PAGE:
On the movie “Drive”

A few things to point out –

This is more a horror movie than a crime drama or noir. It’s far more terrifying than slasher flics.

This is a fascist movie. There is zero forgiveness from any character for any character or any action. In this movie the “final solution” is always (another) murder.

The main character is not a “hero” as the movie would have us believe. He’s saved the physical form of the woman he supposedly loves but sure as hell not saved her overall well being after what he’s helped put her through. A woman is not just a body.

Also, the woman is not “innocent” but passively ignorant to a pathological degree.

As far as bad choices made by the “good guys” in the film, sticking around for the events of the movie to unfold was a terrible idea. Fleeing and establishing life somewhere else was the best way to go. This option was very much available in the beginning when they were only dealing with small-time crooks.

The “hero” did not choose the fleeing option due to his conceit that he could control events through his meticulous code, his ridiculous faith in his magical time window. So he smirks his way through much of the film and blank-faced stares his way through the rest as the emptiness of his nonsense faith is repeatedly revealed.

The script was easier to write than most – stares with “silent resolve” at each other thinly veiling the fear, terror, and perpetual grimness beneath.

This isn’t a movie about love – it’s about pain. It’s not about heroism but rather about “heroism” – it’s about filling an empty nihilistic life with the equally empty dream of noble heroic grandeur, and then manipulating events to produce said “heroism”.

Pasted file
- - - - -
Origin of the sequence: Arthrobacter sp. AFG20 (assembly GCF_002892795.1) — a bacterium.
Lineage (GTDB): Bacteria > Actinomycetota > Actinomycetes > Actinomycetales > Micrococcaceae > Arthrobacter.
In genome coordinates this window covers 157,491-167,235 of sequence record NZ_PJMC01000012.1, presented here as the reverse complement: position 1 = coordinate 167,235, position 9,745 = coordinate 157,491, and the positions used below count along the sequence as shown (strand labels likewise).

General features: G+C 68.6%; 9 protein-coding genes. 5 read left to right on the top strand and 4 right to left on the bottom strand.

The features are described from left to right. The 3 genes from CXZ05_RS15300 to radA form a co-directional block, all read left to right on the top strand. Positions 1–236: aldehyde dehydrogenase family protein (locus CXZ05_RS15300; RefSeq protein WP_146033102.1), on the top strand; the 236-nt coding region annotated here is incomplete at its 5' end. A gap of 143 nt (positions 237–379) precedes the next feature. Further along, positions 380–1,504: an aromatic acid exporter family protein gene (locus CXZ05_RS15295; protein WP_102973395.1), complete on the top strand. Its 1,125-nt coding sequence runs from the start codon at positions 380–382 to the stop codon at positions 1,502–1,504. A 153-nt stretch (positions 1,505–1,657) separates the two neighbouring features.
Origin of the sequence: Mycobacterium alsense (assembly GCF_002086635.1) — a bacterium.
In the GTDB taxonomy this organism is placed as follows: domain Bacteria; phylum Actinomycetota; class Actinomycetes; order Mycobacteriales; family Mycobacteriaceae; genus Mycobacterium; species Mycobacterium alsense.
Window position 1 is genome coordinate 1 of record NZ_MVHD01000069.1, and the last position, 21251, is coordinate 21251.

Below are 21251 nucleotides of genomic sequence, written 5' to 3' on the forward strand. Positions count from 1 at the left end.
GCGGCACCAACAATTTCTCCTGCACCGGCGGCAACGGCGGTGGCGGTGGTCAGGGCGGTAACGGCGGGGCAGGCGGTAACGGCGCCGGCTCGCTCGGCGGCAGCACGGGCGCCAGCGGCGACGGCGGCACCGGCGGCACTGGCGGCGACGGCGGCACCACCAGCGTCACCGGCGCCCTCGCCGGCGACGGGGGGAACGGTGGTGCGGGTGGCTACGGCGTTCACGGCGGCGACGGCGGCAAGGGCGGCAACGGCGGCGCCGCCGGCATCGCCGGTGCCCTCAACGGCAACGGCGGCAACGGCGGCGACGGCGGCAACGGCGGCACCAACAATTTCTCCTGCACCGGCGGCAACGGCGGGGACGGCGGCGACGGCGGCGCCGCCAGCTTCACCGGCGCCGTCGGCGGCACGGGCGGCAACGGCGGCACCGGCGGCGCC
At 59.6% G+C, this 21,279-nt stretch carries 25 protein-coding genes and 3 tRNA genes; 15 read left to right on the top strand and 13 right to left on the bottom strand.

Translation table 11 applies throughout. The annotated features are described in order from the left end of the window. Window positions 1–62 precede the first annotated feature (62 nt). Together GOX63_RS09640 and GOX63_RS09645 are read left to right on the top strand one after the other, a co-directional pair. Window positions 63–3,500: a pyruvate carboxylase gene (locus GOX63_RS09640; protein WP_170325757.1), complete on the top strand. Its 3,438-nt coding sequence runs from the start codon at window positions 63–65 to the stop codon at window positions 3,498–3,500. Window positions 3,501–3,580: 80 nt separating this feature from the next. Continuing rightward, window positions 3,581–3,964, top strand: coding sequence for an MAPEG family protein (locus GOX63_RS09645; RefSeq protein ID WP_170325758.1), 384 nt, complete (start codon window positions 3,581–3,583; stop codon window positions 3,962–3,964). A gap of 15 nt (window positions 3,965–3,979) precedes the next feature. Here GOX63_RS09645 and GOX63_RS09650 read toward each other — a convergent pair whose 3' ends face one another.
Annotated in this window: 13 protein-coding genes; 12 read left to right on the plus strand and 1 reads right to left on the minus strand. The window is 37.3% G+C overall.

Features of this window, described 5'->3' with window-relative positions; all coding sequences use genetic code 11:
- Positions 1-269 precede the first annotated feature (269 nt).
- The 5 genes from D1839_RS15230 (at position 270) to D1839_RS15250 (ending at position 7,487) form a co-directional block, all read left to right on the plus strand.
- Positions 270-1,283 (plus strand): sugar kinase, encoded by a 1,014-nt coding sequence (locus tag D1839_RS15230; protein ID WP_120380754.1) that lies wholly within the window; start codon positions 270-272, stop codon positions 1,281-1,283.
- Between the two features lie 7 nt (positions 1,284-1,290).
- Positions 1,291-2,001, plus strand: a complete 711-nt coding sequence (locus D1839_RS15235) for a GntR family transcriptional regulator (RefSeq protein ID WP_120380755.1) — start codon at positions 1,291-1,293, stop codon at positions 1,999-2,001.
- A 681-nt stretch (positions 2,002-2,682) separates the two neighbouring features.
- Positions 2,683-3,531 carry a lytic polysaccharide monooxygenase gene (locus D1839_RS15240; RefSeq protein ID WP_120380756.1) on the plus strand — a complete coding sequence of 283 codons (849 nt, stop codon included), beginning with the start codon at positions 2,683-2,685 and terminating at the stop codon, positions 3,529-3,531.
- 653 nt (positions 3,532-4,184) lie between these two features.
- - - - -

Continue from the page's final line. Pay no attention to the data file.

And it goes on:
The vision at the end of the film says it all – the two empty souls face off and the “hero” envisions his own stabbing, and then instead of countering that outcome (such as not turning his back on his foe) to keep himself healthy he engages precisely in that vision.

This is the true sequel to Taxi Driver, and the “hero” is the new Travis Bickle, older and wiser but just as dead inside.

Travis Bickle was the corrupt decadent perverse monster, evoking all the fears of 1970s American culture, fears that would be fully realized in the rise of the Neoconservatives.

Then America became “straight edged”, attacking smoking, porn, crime, bodily diseases, and whatever else it was that was supposedly wrong with them, while ignoring everything that was ACTUALLY wrong with them (such as Imperialism and greed). America became the “hero”, suave and well-groomed, manipulative and sinister. America became the noble protector of the innocent, with arsenals of guns and alarm systems standing between their awesome selves and the forces of evil corrupt darkness that would have their prized possessions of cars and homes and women’s bodies.

And so this is the sequel to Taxi Driver, showing what America has become in the past 35 years. It’s not pretty.


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